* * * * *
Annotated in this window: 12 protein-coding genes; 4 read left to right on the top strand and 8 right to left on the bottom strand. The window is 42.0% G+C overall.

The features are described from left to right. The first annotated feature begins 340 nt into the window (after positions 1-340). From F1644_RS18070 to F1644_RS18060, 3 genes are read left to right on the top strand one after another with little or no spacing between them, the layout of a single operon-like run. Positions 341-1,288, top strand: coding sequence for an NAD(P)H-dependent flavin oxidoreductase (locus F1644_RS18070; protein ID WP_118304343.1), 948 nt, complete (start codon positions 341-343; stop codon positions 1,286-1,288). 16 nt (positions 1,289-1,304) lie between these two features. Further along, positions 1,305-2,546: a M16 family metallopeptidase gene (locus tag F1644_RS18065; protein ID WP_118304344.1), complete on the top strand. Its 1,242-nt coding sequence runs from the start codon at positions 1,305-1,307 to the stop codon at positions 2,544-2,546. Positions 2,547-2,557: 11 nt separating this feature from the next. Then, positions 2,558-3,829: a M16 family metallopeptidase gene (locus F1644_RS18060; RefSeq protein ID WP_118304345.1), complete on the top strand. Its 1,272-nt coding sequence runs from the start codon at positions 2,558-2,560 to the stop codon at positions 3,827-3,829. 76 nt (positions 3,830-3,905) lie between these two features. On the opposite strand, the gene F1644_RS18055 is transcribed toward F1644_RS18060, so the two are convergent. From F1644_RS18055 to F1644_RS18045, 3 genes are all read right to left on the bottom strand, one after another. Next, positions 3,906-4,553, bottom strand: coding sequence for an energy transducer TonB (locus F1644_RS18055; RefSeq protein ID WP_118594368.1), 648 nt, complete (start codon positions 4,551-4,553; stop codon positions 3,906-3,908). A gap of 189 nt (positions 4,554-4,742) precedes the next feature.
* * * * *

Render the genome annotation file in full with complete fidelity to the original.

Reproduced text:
Annotated in this window: 12 protein-coding genes; 4 read left to right on the top strand and 8 right to left on the bottom strand. The window is 42.0% G+C overall.

The features are described from left to right. The first annotated feature begins 340 nt into the window (after positions 1-340). From F1644_RS18070 to F1644_RS18060, 3 genes are read left to right on the top strand one after another with little or no spacing between them, the layout of a single operon-like run. Positions 341-1,288, top strand: coding sequence for an NAD(P)H-dependent flavin oxidoreductase (locus F1644_RS18070; protein ID WP_118304343.1), 948 nt, complete (start codon positions 341-343; stop codon positions 1,286-1,288). 16 nt (positions 1,289-1,304) lie between these two features. Further along, positions 1,305-2,546: a M16 family metallopeptidase gene (locus tag F1644_RS18065; protein ID WP_118304344.1), complete on the top strand. Its 1,242-nt coding sequence runs from the start codon at positions 1,305-1,307 to the stop codon at positions 2,544-2,546. Positions 2,547-2,557: 11 nt separating this feature from the next. Then, positions 2,558-3,829: a M16 family metallopeptidase gene (locus F1644_RS18060; RefSeq protein ID WP_118304345.1), complete on the top strand. Its 1,272-nt coding sequence runs from the start codon at positions 2,558-2,560 to the stop codon at positions 3,827-3,829. 76 nt (positions 3,830-3,905) lie between these two features. On the opposite strand, the gene F1644_RS18055 is transcribed toward F1644_RS18060, so the two are convergent. From F1644_RS18055 to F1644_RS18045, 3 genes are all read right to left on the bottom strand, one after another. Next, positions 3,906-4,553, bottom strand: coding sequence for an energy transducer TonB (locus F1644_RS18055; RefSeq protein ID WP_118594368.1), 648 nt, complete (start codon positions 4,551-4,553; stop codon positions 3,906-3,908). A gap of 189 nt (positions 4,554-4,742) precedes the next feature.